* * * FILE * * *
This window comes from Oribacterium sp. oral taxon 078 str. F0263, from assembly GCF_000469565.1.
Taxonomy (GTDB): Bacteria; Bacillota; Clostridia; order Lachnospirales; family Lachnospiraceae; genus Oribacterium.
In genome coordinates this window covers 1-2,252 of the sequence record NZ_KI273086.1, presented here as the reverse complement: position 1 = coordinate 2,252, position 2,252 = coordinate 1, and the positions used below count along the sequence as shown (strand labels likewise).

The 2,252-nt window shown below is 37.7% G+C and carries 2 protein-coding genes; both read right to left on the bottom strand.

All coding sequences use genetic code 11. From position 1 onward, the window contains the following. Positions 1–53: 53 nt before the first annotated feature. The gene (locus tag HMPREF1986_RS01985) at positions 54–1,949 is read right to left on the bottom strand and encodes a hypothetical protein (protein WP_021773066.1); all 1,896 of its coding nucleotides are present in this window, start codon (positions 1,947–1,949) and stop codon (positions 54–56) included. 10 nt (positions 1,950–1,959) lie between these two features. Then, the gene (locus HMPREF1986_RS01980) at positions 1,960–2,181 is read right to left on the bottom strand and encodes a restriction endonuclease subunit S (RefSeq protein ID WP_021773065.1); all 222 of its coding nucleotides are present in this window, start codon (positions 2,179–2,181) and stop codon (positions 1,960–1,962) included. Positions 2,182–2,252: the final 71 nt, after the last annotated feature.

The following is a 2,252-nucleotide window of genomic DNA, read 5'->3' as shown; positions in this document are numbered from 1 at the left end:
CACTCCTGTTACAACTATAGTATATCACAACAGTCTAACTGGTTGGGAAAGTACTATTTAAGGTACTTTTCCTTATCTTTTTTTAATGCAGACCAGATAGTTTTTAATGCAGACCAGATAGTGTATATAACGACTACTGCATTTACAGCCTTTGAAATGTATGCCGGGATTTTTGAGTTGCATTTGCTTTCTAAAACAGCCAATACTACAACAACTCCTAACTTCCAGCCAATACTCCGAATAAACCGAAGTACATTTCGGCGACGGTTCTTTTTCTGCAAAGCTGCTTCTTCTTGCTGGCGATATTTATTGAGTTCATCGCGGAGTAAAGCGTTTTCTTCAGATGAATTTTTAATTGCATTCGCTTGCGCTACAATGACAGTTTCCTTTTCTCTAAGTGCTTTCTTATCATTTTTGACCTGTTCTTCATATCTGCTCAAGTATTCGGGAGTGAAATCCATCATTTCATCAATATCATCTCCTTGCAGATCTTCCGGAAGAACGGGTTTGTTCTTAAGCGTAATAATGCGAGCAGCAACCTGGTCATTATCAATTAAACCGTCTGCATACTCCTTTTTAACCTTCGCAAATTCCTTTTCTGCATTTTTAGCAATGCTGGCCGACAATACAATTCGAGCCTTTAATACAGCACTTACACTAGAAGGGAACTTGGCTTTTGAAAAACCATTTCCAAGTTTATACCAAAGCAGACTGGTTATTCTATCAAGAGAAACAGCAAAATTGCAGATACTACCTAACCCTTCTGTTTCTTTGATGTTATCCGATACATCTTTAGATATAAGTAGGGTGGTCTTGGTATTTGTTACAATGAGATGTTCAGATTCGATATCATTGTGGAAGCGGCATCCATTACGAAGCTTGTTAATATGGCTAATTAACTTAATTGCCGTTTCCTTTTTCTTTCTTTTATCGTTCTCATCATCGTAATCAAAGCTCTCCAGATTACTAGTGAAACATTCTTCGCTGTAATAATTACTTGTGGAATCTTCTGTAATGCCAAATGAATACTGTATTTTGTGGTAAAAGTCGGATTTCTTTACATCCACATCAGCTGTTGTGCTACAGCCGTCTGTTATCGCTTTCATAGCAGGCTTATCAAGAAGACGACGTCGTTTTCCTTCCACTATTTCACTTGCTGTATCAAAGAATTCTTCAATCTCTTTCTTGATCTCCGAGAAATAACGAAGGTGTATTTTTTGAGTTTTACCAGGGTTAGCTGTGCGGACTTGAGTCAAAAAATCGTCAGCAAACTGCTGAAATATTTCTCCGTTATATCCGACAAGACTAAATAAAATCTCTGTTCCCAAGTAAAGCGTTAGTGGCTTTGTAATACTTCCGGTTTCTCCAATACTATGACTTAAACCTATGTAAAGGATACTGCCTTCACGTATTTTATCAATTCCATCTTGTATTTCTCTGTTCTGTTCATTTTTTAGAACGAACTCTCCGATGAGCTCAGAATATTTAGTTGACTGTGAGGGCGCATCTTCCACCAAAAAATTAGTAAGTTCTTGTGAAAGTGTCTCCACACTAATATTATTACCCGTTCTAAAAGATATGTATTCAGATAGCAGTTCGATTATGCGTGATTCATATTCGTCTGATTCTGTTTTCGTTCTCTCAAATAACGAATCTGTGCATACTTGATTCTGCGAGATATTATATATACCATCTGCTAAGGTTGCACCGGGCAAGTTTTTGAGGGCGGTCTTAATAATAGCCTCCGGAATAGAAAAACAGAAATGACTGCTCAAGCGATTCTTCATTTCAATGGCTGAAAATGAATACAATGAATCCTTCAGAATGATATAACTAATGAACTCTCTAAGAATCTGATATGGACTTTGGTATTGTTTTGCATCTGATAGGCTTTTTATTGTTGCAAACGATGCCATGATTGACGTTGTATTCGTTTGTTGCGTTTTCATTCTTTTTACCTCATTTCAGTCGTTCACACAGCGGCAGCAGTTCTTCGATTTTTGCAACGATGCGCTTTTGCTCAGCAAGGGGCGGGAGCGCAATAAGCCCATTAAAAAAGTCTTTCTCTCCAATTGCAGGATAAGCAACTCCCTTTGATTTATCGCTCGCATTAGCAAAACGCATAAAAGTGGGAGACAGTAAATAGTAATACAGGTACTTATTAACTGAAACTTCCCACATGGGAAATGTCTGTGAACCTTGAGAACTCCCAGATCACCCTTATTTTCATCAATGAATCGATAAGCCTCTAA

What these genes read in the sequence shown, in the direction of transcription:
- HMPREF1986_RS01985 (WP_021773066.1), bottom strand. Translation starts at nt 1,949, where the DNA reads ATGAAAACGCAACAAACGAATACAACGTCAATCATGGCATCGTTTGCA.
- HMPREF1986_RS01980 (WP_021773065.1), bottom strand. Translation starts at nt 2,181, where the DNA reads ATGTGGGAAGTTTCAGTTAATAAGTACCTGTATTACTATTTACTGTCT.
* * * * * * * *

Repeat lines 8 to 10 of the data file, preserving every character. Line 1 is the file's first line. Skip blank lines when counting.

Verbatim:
What these genes read in the sequence shown, in the direction of transcription:
- HMPREF1986_RS01985 (WP_021773066.1), bottom strand. Translation starts at nt 1,949, where the DNA reads ATGAAAACGCAACAAACGAATACAACGTCAATCATGGCATCGTTTGCA.
- HMPREF1986_RS01980 (WP_021773065.1), bottom strand. Translation starts at nt 2,181, where the DNA reads ATGTGGGAAGTTTCAGTTAATAAGTACCTGTATTACTATTTACTGTCT.